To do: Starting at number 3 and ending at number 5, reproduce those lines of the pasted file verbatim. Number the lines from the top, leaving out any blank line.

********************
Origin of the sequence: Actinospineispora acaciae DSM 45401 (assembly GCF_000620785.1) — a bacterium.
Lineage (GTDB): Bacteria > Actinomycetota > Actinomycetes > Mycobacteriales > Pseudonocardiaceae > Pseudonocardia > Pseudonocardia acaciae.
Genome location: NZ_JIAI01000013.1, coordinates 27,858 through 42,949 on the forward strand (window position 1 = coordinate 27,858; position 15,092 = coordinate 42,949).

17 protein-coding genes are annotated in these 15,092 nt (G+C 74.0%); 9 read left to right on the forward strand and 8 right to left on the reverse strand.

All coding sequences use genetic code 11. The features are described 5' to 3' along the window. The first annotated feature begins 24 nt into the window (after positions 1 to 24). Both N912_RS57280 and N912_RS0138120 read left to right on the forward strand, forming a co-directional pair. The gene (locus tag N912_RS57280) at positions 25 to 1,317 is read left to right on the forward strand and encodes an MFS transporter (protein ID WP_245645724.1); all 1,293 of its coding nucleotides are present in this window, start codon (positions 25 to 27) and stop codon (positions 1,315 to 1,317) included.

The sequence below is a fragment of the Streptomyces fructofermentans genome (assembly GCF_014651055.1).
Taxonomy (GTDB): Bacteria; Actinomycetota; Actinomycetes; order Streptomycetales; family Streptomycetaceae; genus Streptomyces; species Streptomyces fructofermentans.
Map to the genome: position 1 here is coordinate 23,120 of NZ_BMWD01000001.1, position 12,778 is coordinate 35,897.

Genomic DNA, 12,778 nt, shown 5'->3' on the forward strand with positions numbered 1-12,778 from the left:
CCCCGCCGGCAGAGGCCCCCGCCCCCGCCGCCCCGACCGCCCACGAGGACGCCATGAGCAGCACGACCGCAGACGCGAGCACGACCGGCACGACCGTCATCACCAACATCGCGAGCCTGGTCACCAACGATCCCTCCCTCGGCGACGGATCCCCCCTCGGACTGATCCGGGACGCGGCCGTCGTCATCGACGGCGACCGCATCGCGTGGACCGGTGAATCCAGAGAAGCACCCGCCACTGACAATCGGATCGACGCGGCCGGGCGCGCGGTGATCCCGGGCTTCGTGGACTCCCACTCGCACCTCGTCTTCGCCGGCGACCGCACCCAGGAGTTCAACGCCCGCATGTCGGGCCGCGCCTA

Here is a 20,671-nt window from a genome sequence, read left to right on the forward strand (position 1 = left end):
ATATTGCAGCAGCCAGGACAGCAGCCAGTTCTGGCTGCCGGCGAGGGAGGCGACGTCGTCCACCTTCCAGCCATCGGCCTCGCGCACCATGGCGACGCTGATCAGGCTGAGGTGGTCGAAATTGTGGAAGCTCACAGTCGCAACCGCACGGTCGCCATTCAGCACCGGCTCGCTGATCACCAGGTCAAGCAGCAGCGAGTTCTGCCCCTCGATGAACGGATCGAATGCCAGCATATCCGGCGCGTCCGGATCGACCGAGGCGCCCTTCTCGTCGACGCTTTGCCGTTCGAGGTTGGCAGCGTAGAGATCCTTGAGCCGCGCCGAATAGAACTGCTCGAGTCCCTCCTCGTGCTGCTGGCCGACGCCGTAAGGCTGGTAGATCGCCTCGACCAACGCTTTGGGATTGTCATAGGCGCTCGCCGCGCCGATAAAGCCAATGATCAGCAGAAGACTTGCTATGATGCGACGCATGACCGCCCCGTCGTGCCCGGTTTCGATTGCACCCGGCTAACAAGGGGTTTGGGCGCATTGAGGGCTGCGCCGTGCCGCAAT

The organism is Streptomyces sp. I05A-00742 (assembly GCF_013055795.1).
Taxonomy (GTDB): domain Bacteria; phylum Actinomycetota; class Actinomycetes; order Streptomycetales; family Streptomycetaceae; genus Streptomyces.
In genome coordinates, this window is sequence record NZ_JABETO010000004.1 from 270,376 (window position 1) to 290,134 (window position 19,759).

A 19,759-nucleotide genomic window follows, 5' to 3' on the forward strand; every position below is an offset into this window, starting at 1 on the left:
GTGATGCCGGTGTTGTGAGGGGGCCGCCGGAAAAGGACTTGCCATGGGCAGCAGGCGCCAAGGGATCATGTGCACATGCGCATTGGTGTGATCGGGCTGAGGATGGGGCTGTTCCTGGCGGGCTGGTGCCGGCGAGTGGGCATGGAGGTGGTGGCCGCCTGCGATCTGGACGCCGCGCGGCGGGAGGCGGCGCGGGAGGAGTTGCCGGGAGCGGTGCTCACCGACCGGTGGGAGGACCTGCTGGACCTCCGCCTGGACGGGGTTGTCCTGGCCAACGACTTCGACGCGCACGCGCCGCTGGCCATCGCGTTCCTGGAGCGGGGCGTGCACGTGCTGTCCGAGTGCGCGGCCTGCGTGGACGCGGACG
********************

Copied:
Genome location: NZ_JIAI01000013.1, coordinates 27,858 through 42,949 on the forward strand (window position 1 = coordinate 27,858; position 15,092 = coordinate 42,949).

17 protein-coding genes are annotated in these 15,092 nt (G+C 74.0%); 9 read left to right on the forward strand and 8 right to left on the reverse strand.

All coding sequences use genetic code 11. The features are described 5' to 3' along the window. The first annotated feature begins 24 nt into the window (after positions 1 to 24). Both N912_RS57280 and N912_RS0138120 read left to right on the forward strand, forming a co-directional pair. The gene (locus tag N912_RS57280) at positions 25 to 1,317 is read left to right on the forward strand and encodes an MFS transporter (protein ID WP_245645724.1); all 1,293 of its coding nucleotides are present in this window, start codon (positions 25 to 27) and stop codon (positions 1,315 to 1,317) included.